Dissection is a frequent and clinically problematic outcome of percutaneous transluminal balloon angioplasty (PTA). There is no current safe and efficacious solution because revascularization of below-the-knee (BTK) arteries is dependent upon PTA, and there are no FDA-approved implants for use BTK. TOBA II BTK, a prospective, multicenter, single-arm global pivotal study, is the first investigational device exemption clinical trial approved to investigate safety and effectiveness of a permanent implant to repair dissections in BTK arteries. The study evaluated the Tack endovascular system (4 F) (Intact Vascular) in 233 patients who had ≥ 1 dissection requiring repair after PTA in the mid/distal popliteal, tibial, and/peroneal arteries. There were 918 Tacks implanted from the mid popliteal to 1 cm above the tibiotalar joint, with 122 placed in the distal third of the vessels.
The Tack system has four preloaded self-expanding nitinol implants on a single catheter. Each implant is 6 mm long and self sizes to vessels ranging from 1.5 to 4.5 mm in diameter, using sufficient radial force to appose dissected tissue against the vessel wall. Primary safety and efficacy endpoints were analyzed at 6 months and compared with performance goals derived from the critical limb ischemia (CLI) literature.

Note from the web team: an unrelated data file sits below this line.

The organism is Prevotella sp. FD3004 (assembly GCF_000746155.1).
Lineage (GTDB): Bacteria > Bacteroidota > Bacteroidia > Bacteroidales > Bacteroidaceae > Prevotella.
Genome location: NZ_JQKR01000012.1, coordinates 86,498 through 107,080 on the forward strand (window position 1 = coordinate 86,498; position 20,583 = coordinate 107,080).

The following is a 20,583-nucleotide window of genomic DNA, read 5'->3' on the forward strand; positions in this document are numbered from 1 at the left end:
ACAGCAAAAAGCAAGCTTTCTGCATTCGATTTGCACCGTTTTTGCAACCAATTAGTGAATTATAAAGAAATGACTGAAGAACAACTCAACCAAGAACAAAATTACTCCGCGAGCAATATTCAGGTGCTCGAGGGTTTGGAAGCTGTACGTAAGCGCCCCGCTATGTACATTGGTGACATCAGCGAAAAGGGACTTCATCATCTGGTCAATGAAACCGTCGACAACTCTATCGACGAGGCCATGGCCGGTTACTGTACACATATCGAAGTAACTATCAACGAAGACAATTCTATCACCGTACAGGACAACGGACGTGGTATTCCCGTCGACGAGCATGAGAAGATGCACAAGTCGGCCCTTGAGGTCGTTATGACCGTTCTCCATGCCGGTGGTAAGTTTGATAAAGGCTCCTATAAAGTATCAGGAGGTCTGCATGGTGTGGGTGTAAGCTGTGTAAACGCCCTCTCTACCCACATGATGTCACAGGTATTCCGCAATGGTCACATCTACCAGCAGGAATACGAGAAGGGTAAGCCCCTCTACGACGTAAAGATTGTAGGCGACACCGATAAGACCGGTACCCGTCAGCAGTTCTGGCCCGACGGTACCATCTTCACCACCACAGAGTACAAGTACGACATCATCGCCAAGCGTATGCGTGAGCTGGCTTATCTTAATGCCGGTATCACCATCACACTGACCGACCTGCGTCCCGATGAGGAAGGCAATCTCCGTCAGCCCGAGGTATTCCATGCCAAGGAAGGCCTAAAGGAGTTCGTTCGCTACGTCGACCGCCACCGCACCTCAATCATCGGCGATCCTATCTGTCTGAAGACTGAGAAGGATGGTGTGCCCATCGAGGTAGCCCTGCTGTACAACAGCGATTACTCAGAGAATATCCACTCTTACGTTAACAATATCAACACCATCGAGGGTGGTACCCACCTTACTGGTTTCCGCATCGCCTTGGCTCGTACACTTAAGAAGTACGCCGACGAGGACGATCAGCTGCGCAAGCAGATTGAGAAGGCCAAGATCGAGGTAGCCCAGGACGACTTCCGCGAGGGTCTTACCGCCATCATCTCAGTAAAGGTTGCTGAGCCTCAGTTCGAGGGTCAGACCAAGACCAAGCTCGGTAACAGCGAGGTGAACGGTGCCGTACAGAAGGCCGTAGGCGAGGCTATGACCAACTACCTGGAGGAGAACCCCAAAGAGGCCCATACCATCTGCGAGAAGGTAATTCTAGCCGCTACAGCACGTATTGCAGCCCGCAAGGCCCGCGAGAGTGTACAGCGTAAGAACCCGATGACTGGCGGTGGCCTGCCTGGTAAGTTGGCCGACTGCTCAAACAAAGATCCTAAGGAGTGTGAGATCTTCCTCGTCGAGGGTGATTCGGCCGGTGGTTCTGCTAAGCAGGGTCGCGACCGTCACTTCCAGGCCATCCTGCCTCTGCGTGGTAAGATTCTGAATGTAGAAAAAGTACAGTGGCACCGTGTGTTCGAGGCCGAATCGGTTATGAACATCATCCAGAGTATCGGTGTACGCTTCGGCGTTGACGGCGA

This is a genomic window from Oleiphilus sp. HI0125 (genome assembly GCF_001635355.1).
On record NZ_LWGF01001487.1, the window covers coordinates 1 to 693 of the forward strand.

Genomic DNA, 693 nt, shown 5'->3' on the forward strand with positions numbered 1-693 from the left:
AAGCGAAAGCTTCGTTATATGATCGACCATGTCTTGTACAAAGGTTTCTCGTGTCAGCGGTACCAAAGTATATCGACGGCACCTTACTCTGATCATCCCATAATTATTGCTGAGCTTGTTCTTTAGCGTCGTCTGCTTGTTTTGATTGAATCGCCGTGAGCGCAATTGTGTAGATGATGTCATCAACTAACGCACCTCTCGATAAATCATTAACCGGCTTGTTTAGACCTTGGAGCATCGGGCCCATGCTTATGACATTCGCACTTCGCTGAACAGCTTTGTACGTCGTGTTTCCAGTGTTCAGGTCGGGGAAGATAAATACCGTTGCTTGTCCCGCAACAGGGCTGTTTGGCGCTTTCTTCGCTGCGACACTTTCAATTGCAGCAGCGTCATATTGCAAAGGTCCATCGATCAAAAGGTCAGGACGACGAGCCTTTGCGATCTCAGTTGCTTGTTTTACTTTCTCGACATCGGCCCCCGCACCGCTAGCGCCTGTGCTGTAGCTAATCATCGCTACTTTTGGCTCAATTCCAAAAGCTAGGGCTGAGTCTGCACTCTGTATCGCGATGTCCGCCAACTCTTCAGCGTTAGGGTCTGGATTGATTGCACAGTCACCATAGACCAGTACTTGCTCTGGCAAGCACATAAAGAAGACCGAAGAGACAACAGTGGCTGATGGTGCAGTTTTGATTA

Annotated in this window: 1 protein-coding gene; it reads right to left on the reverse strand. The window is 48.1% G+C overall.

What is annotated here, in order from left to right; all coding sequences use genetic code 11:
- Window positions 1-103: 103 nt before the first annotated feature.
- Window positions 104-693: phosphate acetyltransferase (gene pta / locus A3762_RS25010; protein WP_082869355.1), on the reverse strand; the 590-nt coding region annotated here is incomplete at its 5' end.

TOBA II BTK met both primary endpoints (P < .0001) of safety (30-day major adverse limb event or perioperative death) and efficacy (6-month major adverse limb event or 30-day perioperative death). All (100%) dissections were resolved following Tack implantation, with 92.0% 6-month Kaplan-Meier freedom from clinically driven target lesion revascularization (CD-TLR), 87.3% 6-month Kaplan-Meier target lesion patency, and 95.7% 6-month Kaplan-Meier amputation-free survival. Wounds were healed or improved in 73.8% and Rutherford category was ≤ 3 at 6 months in 74% of CLI patients.
TOBA II BTK met all endpoints in a 100% dissected vessel population. High rates of dissection resolution, wound improvement, and freedom from CD-TLR support the Tack endovascular system as an ideal adjunct to PTA and potentially as the first permanent vascular implant to improve results of infrapopliteal angioplasty.
5-Year ABSORB BTK Trial Results
Presenter: Ramon L. Varcoe, MBBS, MS, PhD